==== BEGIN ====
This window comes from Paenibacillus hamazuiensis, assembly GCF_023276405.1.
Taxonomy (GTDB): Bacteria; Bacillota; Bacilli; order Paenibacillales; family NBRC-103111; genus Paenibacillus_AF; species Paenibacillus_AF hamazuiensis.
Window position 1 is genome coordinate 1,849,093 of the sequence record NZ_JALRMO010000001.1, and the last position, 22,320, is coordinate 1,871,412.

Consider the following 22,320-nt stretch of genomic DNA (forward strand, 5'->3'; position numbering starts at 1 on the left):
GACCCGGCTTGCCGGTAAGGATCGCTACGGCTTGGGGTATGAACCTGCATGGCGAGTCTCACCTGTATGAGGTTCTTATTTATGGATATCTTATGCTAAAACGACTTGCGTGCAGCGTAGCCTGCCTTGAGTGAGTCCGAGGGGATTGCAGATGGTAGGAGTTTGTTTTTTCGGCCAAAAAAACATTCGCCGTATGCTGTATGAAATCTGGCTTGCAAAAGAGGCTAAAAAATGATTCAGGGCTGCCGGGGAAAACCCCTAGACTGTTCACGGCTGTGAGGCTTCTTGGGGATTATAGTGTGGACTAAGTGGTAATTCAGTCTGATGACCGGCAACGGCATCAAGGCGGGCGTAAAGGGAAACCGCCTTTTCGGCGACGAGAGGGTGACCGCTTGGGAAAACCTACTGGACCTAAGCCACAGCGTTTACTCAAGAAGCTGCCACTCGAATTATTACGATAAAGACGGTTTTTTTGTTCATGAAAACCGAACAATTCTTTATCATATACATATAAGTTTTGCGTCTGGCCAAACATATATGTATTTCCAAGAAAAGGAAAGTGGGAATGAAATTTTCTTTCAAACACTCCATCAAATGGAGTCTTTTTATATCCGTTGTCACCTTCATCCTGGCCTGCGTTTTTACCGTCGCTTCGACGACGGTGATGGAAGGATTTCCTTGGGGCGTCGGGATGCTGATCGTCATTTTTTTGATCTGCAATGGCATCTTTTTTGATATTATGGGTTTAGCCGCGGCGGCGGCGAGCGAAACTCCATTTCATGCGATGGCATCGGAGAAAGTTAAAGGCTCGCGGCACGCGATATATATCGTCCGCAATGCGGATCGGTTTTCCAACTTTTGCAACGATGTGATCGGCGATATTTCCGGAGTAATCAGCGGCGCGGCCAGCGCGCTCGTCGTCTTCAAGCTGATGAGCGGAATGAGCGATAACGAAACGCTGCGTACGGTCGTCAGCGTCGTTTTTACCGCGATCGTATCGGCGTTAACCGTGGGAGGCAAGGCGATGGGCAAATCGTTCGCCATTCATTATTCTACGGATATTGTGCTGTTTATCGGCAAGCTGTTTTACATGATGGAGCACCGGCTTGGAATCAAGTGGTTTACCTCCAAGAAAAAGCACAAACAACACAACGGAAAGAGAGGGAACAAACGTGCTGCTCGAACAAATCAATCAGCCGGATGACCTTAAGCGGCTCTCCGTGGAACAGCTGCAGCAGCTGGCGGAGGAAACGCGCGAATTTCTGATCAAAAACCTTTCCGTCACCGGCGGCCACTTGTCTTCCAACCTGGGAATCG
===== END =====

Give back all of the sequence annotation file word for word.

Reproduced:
This window comes from Paenibacillus hamazuiensis, assembly GCF_023276405.1.
Taxonomy (GTDB): Bacteria; Bacillota; Bacilli; order Paenibacillales; family NBRC-103111; genus Paenibacillus_AF; species Paenibacillus_AF hamazuiensis.
Window position 1 is genome coordinate 1,849,093 of the sequence record NZ_JALRMO010000001.1, and the last position, 22,320, is coordinate 1,871,412.

Consider the following 22,320-nt stretch of genomic DNA (forward strand, 5'->3'; position numbering starts at 1 on the left):
GACCCGGCTTGCCGGTAAGGATCGCTACGGCTTGGGGTATGAACCTGCATGGCGAGTCTCACCTGTATGAGGTTCTTATTTATGGATATCTTATGCTAAAACGACTTGCGTGCAGCGTAGCCTGCCTTGAGTGAGTCCGAGGGGATTGCAGATGGTAGGAGTTTGTTTTTTCGGCCAAAAAAACATTCGCCGTATGCTGTATGAAATCTGGCTTGCAAAAGAGGCTAAAAAATGATTCAGGGCTGCCGGGGAAAACCCCTAGACTGTTCACGGCTGTGAGGCTTCTTGGGGATTATAGTGTGGACTAAGTGGTAATTCAGTCTGATGACCGGCAACGGCATCAAGGCGGGCGTAAAGGGAAACCGCCTTTTCGGCGACGAGAGGGTGACCGCTTGGGAAAACCTACTGGACCTAAGCCACAGCGTTTACTCAAGAAGCTGCCACTCGAATTATTACGATAAAGACGGTTTTTTTGTTCATGAAAACCGAACAATTCTTTATCATATACATATAAGTTTTGCGTCTGGCCAAACATATATGTATTTCCAAGAAAAGGAAAGTGGGAATGAAATTTTCTTTCAAACACTCCATCAAATGGAGTCTTTTTATATCCGTTGTCACCTTCATCCTGGCCTGCGTTTTTACCGTCGCTTCGACGACGGTGATGGAAGGATTTCCTTGGGGCGTCGGGATGCTGATCGTCATTTTTTTGATCTGCAATGGCATCTTTTTTGATATTATGGGTTTAGCCGCGGCGGCGGCGAGCGAAACTCCATTTCATGCGATGGCATCGGAGAAAGTTAAAGGCTCGCGGCACGCGATATATATCGTCCGCAATGCGGATCGGTTTTCCAACTTTTGCAACGATGTGATCGGCGATATTTCCGGAGTAATCAGCGGCGCGGCCAGCGCGCTCGTCGTCTTCAAGCTGATGAGCGGAATGAGCGATAACGAAACGCTGCGTACGGTCGTCAGCGTCGTTTTTACCGCGATCGTATCGGCGTTAACCGTGGGAGGCAAGGCGATGGGCAAATCGTTCGCCATTCATTATTCTACGGATATTGTGCTGTTTATCGGCAAGCTGTTTTACATGATGGAGCACCGGCTTGGAATCAAGTGGTTTACCTCCAAGAAAAAGCACAAACAACACAACGGAAAGAGAGGGAACAAACGTGCTGCTCGAACAAATCAATCAGCCGGATGACCTTAAGCGGCTCTCCGTGGAACAGCTGCAGCAGCTGGCGGAGGAAACGCGCGAATTTCTGATCAAAAACCTTTCCGTCACCGGCGGCCACTTGTCTTCCAACCTGGGAATCG